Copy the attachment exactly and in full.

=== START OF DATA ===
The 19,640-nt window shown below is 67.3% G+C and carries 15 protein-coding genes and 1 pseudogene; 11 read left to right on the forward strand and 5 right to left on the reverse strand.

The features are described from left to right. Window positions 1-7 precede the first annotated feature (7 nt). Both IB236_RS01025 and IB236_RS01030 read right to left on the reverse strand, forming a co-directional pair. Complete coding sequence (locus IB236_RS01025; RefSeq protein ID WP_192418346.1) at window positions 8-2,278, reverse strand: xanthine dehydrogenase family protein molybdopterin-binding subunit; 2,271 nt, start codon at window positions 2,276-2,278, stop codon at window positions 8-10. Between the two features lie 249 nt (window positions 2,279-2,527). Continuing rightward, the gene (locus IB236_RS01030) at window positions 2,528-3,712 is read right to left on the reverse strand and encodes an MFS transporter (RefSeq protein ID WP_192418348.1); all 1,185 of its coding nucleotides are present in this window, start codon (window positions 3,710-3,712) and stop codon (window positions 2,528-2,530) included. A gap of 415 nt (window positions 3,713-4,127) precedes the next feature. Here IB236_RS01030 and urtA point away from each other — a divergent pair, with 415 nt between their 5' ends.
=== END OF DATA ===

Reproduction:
The 19,640-nt window shown below is 67.3% G+C and carries 15 protein-coding genes and 1 pseudogene; 11 read left to right on the forward strand and 5 right to left on the reverse strand.

The features are described from left to right. Window positions 1-7 precede the first annotated feature (7 nt). Both IB236_RS01025 and IB236_RS01030 read right to left on the reverse strand, forming a co-directional pair. Complete coding sequence (locus IB236_RS01025; RefSeq protein ID WP_192418346.1) at window positions 8-2,278, reverse strand: xanthine dehydrogenase family protein molybdopterin-binding subunit; 2,271 nt, start codon at window positions 2,276-2,278, stop codon at window positions 8-10. Between the two features lie 249 nt (window positions 2,279-2,527). Continuing rightward, the gene (locus IB236_RS01030) at window positions 2,528-3,712 is read right to left on the reverse strand and encodes an MFS transporter (RefSeq protein ID WP_192418348.1); all 1,185 of its coding nucleotides are present in this window, start codon (window positions 3,710-3,712) and stop codon (window positions 2,528-2,530) included. A gap of 415 nt (window positions 3,713-4,127) precedes the next feature. Here IB236_RS01030 and urtA point away from each other — a divergent pair, with 415 nt between their 5' ends.